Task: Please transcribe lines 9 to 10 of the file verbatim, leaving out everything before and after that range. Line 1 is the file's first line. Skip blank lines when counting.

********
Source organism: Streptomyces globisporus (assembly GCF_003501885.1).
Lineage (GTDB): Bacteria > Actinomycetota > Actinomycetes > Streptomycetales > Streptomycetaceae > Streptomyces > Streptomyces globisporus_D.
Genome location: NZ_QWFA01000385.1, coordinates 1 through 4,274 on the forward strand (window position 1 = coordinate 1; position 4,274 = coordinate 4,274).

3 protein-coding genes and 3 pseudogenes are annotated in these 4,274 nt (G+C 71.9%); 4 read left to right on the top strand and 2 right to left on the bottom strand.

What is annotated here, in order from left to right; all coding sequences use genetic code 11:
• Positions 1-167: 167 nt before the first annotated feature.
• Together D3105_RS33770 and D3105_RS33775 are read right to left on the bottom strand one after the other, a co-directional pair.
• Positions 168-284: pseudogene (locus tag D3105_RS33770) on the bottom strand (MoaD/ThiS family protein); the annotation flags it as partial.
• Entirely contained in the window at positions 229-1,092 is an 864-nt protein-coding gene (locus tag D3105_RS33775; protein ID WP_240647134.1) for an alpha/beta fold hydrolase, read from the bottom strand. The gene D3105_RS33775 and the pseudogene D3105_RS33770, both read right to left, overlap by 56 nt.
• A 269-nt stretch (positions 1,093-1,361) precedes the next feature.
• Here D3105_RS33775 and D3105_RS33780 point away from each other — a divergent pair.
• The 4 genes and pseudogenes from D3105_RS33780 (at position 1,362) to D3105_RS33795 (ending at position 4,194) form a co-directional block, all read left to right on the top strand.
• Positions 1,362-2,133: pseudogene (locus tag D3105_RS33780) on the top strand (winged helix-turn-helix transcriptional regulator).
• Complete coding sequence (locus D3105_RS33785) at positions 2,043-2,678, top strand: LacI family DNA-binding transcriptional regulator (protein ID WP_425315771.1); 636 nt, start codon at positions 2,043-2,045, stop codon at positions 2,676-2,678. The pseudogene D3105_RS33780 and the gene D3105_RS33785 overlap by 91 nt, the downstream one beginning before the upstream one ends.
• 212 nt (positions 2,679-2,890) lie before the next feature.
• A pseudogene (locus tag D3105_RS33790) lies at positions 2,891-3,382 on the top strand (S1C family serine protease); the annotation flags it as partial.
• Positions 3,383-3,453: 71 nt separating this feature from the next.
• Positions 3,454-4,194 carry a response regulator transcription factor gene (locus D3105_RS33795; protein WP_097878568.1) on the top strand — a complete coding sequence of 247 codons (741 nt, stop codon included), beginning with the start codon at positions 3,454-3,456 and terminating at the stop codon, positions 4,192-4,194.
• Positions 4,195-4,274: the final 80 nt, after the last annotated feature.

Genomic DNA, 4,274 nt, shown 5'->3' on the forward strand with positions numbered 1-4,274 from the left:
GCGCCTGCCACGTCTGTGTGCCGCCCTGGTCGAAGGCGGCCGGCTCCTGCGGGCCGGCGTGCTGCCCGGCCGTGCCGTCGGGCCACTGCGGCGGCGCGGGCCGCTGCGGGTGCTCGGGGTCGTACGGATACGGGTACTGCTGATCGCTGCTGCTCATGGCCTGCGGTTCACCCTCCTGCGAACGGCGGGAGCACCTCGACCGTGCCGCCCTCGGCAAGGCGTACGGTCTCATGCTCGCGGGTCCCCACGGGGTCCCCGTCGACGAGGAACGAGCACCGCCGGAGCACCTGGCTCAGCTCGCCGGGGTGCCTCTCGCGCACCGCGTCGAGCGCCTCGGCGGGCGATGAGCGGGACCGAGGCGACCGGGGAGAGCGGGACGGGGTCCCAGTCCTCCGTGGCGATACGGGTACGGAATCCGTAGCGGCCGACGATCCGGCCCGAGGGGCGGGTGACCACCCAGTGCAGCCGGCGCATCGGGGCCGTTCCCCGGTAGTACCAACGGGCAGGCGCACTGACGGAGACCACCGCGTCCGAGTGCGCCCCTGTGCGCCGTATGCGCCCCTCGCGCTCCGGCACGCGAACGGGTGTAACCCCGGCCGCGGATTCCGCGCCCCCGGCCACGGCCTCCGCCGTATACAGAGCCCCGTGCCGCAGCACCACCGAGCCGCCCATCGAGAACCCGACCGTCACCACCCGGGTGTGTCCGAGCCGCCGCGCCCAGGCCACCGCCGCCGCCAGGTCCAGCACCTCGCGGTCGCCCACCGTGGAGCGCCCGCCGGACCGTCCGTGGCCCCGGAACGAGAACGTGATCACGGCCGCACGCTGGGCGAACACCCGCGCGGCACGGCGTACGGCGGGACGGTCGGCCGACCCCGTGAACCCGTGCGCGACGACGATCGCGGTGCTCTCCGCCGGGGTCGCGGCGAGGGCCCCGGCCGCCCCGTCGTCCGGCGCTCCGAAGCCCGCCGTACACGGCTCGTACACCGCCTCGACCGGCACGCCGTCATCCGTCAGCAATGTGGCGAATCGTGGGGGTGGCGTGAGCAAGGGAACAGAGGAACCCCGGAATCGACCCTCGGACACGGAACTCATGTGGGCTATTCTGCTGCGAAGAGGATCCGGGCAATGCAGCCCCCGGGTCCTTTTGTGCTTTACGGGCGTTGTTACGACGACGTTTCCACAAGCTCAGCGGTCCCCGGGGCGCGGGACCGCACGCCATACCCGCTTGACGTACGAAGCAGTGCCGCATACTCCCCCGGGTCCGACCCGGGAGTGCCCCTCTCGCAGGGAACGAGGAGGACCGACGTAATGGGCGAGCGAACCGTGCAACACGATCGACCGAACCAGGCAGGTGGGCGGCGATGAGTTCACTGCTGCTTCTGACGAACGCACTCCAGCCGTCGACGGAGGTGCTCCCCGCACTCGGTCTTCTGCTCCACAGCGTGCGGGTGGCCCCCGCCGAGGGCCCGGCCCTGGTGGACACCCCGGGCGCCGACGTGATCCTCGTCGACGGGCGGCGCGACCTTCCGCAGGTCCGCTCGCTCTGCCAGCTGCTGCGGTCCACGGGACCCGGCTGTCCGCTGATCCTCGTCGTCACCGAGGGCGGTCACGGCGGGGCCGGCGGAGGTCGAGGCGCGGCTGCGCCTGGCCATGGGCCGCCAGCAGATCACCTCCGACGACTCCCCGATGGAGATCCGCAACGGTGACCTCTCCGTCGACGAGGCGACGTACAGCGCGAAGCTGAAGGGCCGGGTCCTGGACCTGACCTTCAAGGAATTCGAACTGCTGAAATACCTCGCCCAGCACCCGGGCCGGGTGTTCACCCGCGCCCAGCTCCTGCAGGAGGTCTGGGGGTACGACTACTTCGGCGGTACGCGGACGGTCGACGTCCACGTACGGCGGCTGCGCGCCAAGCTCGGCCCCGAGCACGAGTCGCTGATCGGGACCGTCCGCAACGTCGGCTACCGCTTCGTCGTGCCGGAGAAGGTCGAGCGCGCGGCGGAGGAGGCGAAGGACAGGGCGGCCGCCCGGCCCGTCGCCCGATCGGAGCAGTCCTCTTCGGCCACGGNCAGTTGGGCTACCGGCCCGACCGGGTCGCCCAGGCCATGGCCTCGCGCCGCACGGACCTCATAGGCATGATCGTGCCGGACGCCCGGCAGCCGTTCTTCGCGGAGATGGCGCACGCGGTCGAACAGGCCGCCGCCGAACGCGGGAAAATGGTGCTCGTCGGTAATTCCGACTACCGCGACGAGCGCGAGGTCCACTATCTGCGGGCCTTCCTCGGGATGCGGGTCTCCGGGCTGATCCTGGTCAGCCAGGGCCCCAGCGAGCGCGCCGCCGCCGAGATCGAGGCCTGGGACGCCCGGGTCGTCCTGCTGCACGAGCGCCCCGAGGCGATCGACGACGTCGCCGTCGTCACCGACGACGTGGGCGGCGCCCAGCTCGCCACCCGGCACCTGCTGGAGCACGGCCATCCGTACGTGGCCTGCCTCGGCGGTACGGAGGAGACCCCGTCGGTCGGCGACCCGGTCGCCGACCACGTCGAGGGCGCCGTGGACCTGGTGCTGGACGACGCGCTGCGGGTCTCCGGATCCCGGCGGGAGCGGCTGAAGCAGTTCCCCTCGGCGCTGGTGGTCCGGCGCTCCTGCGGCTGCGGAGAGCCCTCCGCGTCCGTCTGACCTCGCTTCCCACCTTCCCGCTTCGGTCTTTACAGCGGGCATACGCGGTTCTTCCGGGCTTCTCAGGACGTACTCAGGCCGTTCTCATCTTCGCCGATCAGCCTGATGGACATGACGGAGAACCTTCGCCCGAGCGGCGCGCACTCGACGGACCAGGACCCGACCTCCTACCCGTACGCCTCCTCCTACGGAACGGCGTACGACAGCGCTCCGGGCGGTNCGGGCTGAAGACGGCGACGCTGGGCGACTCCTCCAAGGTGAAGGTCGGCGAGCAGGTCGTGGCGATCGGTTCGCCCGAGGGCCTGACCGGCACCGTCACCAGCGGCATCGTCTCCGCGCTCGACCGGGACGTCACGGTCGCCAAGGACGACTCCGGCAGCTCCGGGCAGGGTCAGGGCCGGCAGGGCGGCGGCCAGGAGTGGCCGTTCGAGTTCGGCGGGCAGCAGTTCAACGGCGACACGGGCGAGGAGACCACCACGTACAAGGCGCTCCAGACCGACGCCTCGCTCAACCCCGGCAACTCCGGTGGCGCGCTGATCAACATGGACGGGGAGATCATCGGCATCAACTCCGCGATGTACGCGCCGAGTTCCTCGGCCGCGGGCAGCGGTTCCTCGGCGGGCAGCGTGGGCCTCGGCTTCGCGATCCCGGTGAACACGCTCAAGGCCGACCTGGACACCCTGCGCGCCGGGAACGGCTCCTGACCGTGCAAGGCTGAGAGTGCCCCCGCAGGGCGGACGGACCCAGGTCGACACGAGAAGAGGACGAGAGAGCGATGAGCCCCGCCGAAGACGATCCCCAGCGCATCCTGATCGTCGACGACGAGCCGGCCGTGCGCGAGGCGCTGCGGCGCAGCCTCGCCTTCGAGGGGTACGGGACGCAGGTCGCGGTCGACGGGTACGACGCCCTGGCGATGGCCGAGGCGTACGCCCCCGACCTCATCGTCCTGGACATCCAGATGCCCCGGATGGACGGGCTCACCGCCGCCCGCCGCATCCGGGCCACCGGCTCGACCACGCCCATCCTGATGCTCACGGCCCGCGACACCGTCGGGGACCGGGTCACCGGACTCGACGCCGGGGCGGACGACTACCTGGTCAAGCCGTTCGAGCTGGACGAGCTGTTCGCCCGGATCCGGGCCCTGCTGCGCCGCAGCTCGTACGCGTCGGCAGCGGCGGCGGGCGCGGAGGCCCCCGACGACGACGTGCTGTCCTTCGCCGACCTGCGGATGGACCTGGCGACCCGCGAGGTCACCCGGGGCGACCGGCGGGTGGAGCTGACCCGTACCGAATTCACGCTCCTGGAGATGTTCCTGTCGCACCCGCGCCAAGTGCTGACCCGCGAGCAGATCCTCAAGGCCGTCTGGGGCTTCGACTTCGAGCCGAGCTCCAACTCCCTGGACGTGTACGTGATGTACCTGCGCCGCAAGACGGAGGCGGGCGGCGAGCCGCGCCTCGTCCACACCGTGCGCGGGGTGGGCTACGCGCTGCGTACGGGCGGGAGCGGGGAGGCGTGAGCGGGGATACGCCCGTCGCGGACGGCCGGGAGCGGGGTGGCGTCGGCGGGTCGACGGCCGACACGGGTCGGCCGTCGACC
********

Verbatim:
• Entirely contained in the window at positions 229-1,092 is an 864-nt protein-coding gene (locus tag D3105_RS33775; protein ID WP_240647134.1) for an alpha/beta fold hydrolase, read from the bottom strand. The gene D3105_RS33775 and the pseudogene D3105_RS33770, both read right to left, overlap by 56 nt.
• A 269-nt stretch (positions 1,093-1,361) precedes the next feature.